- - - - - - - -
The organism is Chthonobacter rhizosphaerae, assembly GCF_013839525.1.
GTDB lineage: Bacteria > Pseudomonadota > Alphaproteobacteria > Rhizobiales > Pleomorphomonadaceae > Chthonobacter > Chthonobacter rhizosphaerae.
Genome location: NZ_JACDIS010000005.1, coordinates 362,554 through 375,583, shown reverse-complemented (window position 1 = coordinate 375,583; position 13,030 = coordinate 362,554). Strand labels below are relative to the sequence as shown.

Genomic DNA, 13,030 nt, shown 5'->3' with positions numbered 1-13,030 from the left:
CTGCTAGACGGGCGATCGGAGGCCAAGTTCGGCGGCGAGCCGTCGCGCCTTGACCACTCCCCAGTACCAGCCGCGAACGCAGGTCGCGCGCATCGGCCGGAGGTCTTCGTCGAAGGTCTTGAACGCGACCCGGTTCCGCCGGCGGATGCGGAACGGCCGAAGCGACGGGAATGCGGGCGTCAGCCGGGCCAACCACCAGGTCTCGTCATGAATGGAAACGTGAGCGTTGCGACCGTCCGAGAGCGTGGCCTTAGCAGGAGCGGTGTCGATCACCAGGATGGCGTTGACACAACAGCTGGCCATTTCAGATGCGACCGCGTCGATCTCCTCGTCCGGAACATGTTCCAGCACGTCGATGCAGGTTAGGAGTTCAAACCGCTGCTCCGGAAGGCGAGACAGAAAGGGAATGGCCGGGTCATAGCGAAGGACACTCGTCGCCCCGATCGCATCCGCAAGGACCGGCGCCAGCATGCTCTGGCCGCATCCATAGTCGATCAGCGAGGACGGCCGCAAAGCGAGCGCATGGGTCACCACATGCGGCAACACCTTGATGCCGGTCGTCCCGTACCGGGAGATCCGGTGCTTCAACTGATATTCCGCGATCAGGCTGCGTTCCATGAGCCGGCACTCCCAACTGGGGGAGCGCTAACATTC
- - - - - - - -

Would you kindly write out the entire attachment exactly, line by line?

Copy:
The organism is Chthonobacter rhizosphaerae, assembly GCF_013839525.1.
GTDB lineage: Bacteria > Pseudomonadota > Alphaproteobacteria > Rhizobiales > Pleomorphomonadaceae > Chthonobacter > Chthonobacter rhizosphaerae.
Genome location: NZ_JACDIS010000005.1, coordinates 362,554 through 375,583, shown reverse-complemented (window position 1 = coordinate 375,583; position 13,030 = coordinate 362,554). Strand labels below are relative to the sequence as shown.

Genomic DNA, 13,030 nt, shown 5'->3' with positions numbered 1-13,030 from the left:
CTGCTAGACGGGCGATCGGAGGCCAAGTTCGGCGGCGAGCCGTCGCGCCTTGACCACTCCCCAGTACCAGCCGCGAACGCAGGTCGCGCGCATCGGCCGGAGGTCTTCGTCGAAGGTCTTGAACGCGACCCGGTTCCGCCGGCGGATGCGGAACGGCCGAAGCGACGGGAATGCGGGCGTCAGCCGGGCCAACCACCAGGTCTCGTCATGAATGGAAACGTGAGCGTTGCGACCGTCCGAGAGCGTGGCCTTAGCAGGAGCGGTGTCGATCACCAGGATGGCGTTGACACAACAGCTGGCCATTTCAGATGCGACCGCGTCGATCTCCTCGTCCGGAACATGTTCCAGCACGTCGATGCAGGTTAGGAGTTCAAACCGCTGCTCCGGAAGGCGAGACAGAAAGGGAATGGCCGGGTCATAGCGAAGGACACTCGTCGCCCCGATCGCATCCGCAAGGACCGGCGCCAGCATGCTCTGGCCGCATCCATAGTCGATCAGCGAGGACGGCCGCAAAGCGAGCGCATGGGTCACCACATGCGGCAACACCTTGATGCCGGTCGTCCCGTACCGGGAGATCCGGTGCTTCAACTGATATTCCGCGATCAGGCTGCGTTCCATGAGCCGGCACTCCCAACTGGGGGAGCGCTAACATTC